It gets hot in Florida, especially during the months of August and September right before cooler weather starts to make its way into town. Floridians are well-versed in the symptoms of heatstroke, but did you know that dogs can suffer from heatstroke, too?
Dogs cool themselves down by panting, but if their body temperature continues to rise, then they are at risk of developing heat stroke, which can be fatal if not addressed immediately.
In this post, we share the most common symptoms of heatstroke in canines, so you can be prepared for those sweltering days.
Heatstroke in dogs is dangerous but completely preventable. Usually, the cause of heatstroke is carelessness on the owner’s part. If it’s a hot day and a dog is left outside without shade or water, or left in a car- this can lead to heatstroke.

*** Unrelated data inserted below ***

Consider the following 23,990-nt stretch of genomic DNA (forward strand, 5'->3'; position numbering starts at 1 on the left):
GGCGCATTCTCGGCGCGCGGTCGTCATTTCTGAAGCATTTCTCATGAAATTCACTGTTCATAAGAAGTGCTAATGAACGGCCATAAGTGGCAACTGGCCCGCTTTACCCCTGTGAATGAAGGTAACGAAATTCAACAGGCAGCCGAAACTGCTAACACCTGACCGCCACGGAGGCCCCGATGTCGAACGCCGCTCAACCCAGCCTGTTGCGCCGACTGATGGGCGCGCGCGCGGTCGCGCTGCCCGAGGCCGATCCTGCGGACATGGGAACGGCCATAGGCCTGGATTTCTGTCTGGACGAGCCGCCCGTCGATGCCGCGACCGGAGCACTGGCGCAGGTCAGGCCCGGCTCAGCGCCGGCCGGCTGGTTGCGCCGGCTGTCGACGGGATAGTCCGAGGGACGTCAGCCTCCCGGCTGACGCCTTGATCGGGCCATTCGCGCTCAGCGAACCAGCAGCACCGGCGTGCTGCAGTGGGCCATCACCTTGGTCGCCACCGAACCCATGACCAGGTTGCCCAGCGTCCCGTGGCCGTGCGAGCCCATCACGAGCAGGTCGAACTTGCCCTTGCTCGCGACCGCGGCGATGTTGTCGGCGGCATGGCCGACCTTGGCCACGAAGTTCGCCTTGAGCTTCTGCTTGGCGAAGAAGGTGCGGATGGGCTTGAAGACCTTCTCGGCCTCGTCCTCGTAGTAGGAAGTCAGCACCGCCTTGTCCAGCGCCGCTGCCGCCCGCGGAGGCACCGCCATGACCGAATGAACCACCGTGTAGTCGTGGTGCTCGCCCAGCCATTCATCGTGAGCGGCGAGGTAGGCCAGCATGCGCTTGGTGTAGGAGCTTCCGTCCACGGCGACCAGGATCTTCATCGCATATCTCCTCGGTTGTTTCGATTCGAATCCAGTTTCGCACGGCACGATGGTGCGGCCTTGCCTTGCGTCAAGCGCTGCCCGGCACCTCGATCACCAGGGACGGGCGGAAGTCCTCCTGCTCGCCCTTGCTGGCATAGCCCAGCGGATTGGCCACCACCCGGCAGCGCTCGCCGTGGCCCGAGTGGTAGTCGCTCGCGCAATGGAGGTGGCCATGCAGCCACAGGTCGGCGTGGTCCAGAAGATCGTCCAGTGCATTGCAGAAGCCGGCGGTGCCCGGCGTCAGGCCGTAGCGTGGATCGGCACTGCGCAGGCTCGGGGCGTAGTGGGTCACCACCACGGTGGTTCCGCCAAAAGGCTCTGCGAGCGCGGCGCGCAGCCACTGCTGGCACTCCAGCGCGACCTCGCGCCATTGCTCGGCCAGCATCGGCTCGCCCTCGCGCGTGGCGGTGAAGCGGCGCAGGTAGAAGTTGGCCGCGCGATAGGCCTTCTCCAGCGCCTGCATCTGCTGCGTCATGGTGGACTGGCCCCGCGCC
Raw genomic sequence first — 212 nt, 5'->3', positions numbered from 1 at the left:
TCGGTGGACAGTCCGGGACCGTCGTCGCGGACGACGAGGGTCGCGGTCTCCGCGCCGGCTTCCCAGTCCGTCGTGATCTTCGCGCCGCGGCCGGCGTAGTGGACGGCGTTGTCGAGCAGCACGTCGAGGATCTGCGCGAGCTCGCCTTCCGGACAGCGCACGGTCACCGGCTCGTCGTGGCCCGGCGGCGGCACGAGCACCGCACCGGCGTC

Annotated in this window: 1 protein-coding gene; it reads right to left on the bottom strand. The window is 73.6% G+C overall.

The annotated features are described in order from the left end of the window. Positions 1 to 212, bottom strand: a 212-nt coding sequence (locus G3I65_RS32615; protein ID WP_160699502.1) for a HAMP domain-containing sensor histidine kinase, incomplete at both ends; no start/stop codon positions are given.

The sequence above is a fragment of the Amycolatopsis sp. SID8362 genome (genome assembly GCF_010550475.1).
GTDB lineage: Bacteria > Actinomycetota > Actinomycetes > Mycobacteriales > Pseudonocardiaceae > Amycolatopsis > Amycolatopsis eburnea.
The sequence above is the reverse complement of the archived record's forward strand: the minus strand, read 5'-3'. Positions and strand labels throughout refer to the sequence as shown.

Also, some dogs are more at risk than others, including dogs with underlying medical conditions, thick fur, and shorter noses.
If your dog has been running around outdoors in the sun or on the beach, look out for these heatstroke symptoms:
If you notice your dog displaying these symptoms after being in the heat, call your veterinarian and let them know you’re on the way.
Remove your dog from the heat and serve them drink cool water without forcing them to drink. Place a damp towel on their body, but refrain from administering any type of medication, such as aspirin.
It’s paramount to avoid letting your dog remain outside without shade or water for long periods of time. Make sure they are in a well-ventilated area, and never leave a dog in a car with the windows closed.
Note: This article is for informational purposes only and not intended as medical advice. If you have questions about your dog’s condition, always consult your veterinarian.